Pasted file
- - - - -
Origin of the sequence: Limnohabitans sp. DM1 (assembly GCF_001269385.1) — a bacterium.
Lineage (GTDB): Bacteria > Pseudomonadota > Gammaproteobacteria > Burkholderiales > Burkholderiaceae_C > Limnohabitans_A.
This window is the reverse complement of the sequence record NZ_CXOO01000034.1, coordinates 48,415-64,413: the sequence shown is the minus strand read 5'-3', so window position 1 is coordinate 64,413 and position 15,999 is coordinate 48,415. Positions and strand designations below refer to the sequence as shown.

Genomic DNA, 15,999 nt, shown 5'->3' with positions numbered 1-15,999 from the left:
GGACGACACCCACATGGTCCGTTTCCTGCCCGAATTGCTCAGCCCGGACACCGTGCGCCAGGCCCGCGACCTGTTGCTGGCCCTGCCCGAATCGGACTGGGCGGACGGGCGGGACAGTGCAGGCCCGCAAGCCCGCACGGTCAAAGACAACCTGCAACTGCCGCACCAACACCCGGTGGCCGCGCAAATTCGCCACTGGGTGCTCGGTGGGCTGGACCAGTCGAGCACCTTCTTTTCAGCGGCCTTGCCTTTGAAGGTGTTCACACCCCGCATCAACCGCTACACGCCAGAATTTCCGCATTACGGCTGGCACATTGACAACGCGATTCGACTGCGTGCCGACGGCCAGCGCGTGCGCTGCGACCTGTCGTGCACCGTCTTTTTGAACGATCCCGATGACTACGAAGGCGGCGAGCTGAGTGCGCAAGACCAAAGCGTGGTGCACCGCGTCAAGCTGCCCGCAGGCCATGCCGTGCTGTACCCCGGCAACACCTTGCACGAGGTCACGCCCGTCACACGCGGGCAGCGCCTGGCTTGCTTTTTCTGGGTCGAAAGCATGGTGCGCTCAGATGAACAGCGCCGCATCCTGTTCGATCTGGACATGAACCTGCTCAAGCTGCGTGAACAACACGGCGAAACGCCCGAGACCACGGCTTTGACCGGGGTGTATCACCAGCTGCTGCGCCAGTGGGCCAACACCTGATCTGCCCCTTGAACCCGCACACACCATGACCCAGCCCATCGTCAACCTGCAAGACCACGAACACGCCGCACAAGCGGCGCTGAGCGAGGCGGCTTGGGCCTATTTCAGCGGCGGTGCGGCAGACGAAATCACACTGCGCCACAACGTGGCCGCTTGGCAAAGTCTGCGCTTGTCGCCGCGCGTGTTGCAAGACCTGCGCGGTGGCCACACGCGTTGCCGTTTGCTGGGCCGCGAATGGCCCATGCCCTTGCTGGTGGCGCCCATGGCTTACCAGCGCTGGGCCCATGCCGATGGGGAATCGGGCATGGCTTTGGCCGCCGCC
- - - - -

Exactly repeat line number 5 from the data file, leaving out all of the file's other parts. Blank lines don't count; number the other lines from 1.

GGACGACACCCACATGGTCCGTTTCCTGCCCGAATTGCTCAGCCCGGACACCGTGCGCCAGGCCCGCGACCTGTTGCTGGCCCTGCCCGAATCGGACTGGGCGGACGGGCGGGACAGTGCAGGCCCGCAAGCCCGCACGGTCAAAGACAACCTGCAACTGCCGCACCAACACCCGGTGGCCGCGCAAATTCGCCACTGGGTGCTCGGTGGGCTGGACCAGTCGAGCACCTTCTTTTCAGCGGCCTTGCCTTTGAAGGTGTTCACACCCCGCATCAACCGCTACACGCCAGAATTTCCGCATTACGGCTGGCACATTGACAACGCGATTCGACTGCGTGCCGACGGCCAGCGCGTGCGCTGCGACCTGTCGTGCACCGTCTTTTTGAACGATCCCGATGACTACGAAGGCGGCGAGCTGAGTGCGCAAGACCAAAGCGTGGTGCACCGCGTCAAGCTGCCCGCAGGCCATGCCGTGCTGTACCCCGGCAACACCTTGCACGAGGTCACGCCCGTCACACGCGGGCAGCGCCTGGCTTGCTTTTTCTGGGTCGAAAGCATGGTGCGCTCAGATGAACAGCGCCGCATCCTGTTCGATCTGGACATGAACCTGCTCAAGCTGCGTGAACAACACGGCGAAACGCCCGAGACCACGGCTTTGACCGGGGTGTATCACCAGCTGCTGCGCCAGTGGGCCAACACCTGATCTGCCCCTTGAACCCGCACACACCATGACCCAGCCCATCGTCAACCTGCAAGACCACGAACACGCCGCACAAGCGGCGCTGAGCGAGGCGGCTTGGGCCTATTTCAGCGGCGGTGCGGCAGACGAAATCACACTGCGCCACAACGTGGCCGCTTGGCAAAGTCTGCGCTTGTCGCCGCGCGTGTTGCAAGACCTGCGCGGTGGCCACACGCGTTGCCGTTTGCTGGGCCGCGAATGGCCCATGCCCTTGCTGGTGGCGCCCATGGCTTACCAGCGCTGGGCCCATGCCGATGGGGAATCGGGCATGGCTTTGGCCGCCGCC